Although many of us grow up riding bikes, some people may rarely think about the importance of bicycles for many others around the world. A Bay Area filmmaker, Jacob Seigel-Boettner, has made a film called With My Own Two Wheels to explore just that.
It will be shown on Monday at the Davis Varsity Theatre at 8:30 p.m.
The film is about the importance of bicycles on a global scale. Seigel-Boettner and his brother Issac came up with the idea while they were undergraduate students at UC Berkeley. Both of their parents are bike fanatics and lead bike tours around the world. For them, bikes have always been an integral part of their lives.
“It’s always been this really cool expensive toy that’s shown up under the Christmas tree. We definitely took it for granted a little bit,” Seigel-Boettner said.
He started coming up with the idea for the film during a summer he spent in Rwanda while an undergraduate student at UC Berkeley, working on a project that distributed special bikes to the coffee farmers there. He made a short film about one of the farmers, which was well received, and saw that the bike meant something totally different to people in Rwanda than it did to people in the U.S.
“We wanted to tell this story of the bike through film being used in different ways that we definitely didn’t realize growing up in the U.S. You have your car keys at 16 and you don’t really realize that the thing you grew up riding around the block on is a lot more for a lot of other people,” Seigel-Boettner said.
To find the characters for his film, Seigel-Boettner e-mailed many different bike development projects and the ones that responded were the ones he considered for the film. The film is driven by the characters’ stories and struggles rather than on the projects.
The film focuses on five characters from all over the world: Fred, a health worker from Zambia, Mirrian, a wheel builder in Ghana, Bharati, a high school student in India, Carlos, a pedal power engineer in Guatemala, and Sharkey, a bike mechanic in Santa Barbara. Each person has a unique story and views the bicycle in a different way.
“My goal in the film is to get people to think about the bike differently. For Issac and I growing up it was definitely not something we thought about as a tool that an empower people and change lives, both abroad and in our own communities,” Seigel-Boettner said.
The filming and production for the film took place over the course of a year. Throughout this process they had their fair share of struggles. One in particular was during filming in India. When they arrived at the village to choose the girl they were going to interview they walked into a room of 45 girls. They didn’t know any Marathi, the local language, and the girls only knew a bit of English so communication was a challenge. However, when they started asking questions one girl stood out and that was Bharati.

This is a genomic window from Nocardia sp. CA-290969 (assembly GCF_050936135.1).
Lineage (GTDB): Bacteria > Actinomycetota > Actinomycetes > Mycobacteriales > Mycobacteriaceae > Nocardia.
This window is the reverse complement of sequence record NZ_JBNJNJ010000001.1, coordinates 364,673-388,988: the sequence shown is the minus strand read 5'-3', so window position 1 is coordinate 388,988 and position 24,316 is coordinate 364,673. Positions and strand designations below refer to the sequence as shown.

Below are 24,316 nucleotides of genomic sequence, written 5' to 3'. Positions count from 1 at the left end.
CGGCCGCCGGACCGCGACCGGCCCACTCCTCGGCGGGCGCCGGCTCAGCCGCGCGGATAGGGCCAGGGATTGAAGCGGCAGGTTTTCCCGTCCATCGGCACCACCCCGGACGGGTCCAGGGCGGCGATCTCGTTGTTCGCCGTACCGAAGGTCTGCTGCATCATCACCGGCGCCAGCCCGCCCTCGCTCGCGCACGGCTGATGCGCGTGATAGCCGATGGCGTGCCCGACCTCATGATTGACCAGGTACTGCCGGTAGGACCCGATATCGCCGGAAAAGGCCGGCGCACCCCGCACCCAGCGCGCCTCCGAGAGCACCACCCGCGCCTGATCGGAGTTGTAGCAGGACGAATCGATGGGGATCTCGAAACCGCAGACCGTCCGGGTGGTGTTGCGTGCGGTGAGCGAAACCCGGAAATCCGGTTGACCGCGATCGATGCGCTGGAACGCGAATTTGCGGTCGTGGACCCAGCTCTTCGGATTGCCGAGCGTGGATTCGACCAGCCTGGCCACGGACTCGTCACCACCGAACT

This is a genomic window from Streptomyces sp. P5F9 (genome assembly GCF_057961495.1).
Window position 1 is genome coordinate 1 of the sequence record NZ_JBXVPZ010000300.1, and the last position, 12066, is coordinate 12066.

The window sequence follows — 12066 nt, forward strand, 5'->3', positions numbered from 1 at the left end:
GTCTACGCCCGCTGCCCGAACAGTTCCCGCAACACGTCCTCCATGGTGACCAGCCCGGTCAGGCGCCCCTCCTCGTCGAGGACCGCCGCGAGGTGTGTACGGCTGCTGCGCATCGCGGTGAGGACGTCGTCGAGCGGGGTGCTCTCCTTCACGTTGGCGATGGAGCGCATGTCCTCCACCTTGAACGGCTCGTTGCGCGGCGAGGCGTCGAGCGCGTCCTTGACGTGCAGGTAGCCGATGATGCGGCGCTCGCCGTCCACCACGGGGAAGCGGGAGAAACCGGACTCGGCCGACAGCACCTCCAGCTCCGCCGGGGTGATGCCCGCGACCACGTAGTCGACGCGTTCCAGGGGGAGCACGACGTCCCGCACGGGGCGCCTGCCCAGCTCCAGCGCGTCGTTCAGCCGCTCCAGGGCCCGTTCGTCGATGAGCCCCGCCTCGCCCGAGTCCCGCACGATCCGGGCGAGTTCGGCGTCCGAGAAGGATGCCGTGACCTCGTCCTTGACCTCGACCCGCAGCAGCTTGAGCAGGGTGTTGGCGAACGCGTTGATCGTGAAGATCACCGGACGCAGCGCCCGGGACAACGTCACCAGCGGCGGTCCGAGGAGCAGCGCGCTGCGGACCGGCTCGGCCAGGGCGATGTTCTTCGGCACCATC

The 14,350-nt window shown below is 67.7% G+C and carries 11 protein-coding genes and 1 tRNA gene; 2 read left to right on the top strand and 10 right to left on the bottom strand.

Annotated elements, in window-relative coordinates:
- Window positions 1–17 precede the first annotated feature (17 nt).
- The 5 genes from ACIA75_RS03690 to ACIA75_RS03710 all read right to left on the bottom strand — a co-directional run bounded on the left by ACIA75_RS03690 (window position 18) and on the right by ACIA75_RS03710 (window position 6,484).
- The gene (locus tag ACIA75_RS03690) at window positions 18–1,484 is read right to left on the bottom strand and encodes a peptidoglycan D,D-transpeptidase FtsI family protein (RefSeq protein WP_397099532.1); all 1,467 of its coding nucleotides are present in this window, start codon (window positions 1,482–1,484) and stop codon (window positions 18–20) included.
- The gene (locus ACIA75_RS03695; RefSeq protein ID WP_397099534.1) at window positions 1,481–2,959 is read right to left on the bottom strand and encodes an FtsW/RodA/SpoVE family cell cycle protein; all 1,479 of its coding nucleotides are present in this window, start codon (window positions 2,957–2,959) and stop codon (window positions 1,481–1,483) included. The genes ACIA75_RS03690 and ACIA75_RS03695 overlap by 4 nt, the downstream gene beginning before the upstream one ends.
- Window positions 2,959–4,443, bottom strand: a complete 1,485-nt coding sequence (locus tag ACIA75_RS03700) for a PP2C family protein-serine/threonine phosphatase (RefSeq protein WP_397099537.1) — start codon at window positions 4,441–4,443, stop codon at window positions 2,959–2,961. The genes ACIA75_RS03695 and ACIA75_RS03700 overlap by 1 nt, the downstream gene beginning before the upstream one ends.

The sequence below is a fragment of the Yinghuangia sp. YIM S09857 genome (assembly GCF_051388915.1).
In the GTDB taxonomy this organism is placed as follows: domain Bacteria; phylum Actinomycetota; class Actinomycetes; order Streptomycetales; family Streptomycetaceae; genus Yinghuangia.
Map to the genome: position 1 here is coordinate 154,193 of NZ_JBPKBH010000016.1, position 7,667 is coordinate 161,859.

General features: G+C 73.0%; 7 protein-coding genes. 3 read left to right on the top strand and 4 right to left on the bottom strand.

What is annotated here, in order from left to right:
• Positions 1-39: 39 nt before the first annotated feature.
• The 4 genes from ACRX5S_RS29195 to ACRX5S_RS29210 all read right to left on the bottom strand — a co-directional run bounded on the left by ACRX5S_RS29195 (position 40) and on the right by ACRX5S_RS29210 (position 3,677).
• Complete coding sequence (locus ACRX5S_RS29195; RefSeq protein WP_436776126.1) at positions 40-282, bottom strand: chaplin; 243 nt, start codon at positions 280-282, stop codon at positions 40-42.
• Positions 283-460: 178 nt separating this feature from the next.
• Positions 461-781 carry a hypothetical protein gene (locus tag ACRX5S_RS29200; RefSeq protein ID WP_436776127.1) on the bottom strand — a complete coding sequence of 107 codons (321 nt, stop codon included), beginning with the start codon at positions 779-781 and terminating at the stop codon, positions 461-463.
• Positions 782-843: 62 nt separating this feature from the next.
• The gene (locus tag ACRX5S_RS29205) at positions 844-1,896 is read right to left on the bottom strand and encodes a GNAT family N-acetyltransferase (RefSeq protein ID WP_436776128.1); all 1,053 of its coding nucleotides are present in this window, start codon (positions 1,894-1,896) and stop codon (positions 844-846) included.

Sharkey’s story has a special impact on the people involved with making the film because it was a local story. They didn’t know what to expect when they started filming, and it was a reality check. Sharkey’s story highlights the socio-economic, ethnic and gang related struggles in the city of Santa Barbara.
“That local story was very humbling because we didn’t necessarily know that was what we were going to find when we did the story. It has the most meaningful, personal side for me,” Seigel-Boettner said.
The film is now on a screening tour around the U.S. The proceeds from these screenings are going to support World Bicycle Relief, a bike development program in Africa. They distribute specifically designed bicycles, customized to suit transportation needs of a local area. The film helps to further the message of World Bicycle Relief, particularly with the story of Fred, who received a bicycle from them.
“The film gives a visually compelling medium to show how people around the world really benefit from a bicycle, and are able to get to places they would normally have to walk to,” said Rebecca Much, a representative from World Bicycle Relief.
The screening in Davis is being planned by undergraduates Amelia Badish and Andrew Wallace. This film is particularly relevant to Davis and its extensive cycling community and tradition.
“I think it’s an important film to view and has a really good message. Davis has a huge bicycling community whether it’s the students at UC Davis or any of the numerous racing teams or people in the community. It’s a good thing for people to support,” Badish said.
For more information about the film and the screening visit withmyowntwowheels.org or the Facebook event. Tickets are available at withmyowntwowheelsdavis.eventbrite.com/.
PAAYAL ZAVERI can be reached at email@example.com.